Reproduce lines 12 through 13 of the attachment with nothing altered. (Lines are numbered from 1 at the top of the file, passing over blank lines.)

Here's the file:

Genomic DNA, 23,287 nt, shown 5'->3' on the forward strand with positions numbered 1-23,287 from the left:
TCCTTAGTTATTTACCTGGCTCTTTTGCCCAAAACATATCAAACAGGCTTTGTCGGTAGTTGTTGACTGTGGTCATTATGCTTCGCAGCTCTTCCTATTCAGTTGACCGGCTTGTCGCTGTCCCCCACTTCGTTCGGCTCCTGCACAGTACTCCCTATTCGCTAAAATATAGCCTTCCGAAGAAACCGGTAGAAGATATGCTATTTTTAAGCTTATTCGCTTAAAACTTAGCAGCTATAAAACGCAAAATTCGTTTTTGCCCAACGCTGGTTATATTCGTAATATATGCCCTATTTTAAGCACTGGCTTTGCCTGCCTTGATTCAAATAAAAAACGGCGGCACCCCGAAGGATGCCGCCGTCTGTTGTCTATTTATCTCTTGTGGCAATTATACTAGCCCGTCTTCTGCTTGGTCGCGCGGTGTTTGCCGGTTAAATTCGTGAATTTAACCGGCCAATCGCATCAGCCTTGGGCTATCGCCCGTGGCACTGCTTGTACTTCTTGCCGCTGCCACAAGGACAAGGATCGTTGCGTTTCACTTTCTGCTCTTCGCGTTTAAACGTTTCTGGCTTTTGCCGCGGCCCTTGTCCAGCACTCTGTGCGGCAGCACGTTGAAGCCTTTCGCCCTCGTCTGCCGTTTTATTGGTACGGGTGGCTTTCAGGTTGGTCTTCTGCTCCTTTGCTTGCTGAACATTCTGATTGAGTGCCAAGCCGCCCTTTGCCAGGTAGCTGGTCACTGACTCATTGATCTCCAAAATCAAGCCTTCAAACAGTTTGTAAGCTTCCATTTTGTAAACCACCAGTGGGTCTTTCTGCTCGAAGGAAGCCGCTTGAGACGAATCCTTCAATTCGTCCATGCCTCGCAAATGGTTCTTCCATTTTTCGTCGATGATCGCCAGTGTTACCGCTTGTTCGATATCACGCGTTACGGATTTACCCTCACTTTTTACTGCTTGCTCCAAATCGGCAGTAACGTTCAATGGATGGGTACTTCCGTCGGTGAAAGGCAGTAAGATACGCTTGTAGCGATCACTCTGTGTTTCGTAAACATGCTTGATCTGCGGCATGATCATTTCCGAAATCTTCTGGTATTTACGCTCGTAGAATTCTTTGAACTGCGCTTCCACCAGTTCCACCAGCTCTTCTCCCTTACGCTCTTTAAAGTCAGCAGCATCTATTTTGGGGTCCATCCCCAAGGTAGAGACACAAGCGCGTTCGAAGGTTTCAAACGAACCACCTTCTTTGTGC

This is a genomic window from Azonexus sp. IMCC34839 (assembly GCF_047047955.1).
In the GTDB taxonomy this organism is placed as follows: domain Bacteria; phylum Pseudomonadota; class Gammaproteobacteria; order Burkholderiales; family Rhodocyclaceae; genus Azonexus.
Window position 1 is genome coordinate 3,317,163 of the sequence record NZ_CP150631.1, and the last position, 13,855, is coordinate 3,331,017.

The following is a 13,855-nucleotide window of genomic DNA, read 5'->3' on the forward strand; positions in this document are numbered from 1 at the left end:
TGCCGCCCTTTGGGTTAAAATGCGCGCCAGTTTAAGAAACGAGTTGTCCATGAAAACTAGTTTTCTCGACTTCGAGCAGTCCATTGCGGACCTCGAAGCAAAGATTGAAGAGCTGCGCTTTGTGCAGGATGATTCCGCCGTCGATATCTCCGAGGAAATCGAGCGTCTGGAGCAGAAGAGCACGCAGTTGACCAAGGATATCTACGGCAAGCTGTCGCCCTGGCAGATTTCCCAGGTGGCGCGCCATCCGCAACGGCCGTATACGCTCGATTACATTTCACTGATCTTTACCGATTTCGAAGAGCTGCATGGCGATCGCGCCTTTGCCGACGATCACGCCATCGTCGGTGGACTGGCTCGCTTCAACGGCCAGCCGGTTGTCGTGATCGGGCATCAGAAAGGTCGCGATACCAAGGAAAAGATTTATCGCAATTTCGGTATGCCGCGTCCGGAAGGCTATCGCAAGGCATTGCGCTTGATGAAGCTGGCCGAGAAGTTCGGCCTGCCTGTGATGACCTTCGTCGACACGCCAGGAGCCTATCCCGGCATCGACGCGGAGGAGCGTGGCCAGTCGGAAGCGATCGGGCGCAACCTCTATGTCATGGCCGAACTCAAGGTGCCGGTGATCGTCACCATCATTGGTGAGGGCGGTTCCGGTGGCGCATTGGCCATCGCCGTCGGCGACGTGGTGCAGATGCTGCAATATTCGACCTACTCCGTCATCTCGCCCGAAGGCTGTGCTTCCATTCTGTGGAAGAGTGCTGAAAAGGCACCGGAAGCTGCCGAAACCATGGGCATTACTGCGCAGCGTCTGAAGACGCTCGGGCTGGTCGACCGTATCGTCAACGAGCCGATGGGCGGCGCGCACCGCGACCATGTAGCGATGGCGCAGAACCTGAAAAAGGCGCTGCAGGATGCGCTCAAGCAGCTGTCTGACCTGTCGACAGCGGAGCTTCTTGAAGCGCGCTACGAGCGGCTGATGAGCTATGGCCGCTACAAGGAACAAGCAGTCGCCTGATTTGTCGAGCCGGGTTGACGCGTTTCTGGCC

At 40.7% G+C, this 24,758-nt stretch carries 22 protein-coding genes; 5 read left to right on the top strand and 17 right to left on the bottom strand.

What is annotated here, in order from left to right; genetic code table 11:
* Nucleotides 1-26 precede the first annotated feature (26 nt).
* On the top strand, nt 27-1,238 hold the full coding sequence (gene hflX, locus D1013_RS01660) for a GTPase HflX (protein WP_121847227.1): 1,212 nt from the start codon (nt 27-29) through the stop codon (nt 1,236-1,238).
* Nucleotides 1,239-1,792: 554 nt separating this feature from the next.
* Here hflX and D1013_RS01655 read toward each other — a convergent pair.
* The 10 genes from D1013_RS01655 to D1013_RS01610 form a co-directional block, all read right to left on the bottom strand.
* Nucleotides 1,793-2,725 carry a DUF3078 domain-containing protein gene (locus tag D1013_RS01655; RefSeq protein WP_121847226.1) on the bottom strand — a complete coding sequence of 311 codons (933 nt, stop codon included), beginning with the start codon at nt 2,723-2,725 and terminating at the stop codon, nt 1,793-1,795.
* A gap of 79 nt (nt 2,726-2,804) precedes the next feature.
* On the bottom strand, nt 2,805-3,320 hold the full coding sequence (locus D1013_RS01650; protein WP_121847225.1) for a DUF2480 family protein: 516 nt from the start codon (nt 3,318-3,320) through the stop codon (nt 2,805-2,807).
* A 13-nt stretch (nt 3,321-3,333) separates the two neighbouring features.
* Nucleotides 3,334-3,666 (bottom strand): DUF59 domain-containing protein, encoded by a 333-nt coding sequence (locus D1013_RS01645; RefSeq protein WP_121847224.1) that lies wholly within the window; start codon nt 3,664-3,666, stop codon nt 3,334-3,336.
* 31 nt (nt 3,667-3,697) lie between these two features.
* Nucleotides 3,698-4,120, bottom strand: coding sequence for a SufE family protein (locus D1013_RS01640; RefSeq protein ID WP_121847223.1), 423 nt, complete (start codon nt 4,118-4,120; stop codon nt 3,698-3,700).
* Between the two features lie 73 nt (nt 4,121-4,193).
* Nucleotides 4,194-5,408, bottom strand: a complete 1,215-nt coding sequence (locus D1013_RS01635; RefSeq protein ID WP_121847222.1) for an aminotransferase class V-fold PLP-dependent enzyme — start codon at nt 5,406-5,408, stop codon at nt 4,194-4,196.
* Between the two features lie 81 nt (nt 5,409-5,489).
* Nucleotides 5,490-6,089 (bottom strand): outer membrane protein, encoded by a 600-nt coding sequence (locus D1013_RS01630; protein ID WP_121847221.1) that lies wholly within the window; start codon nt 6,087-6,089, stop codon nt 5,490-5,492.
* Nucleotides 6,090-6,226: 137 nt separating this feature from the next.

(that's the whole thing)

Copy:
* Nucleotides 1,239-1,792: 554 nt separating this feature from the next.
* Here hflX and D1013_RS01655 read toward each other — a convergent pair.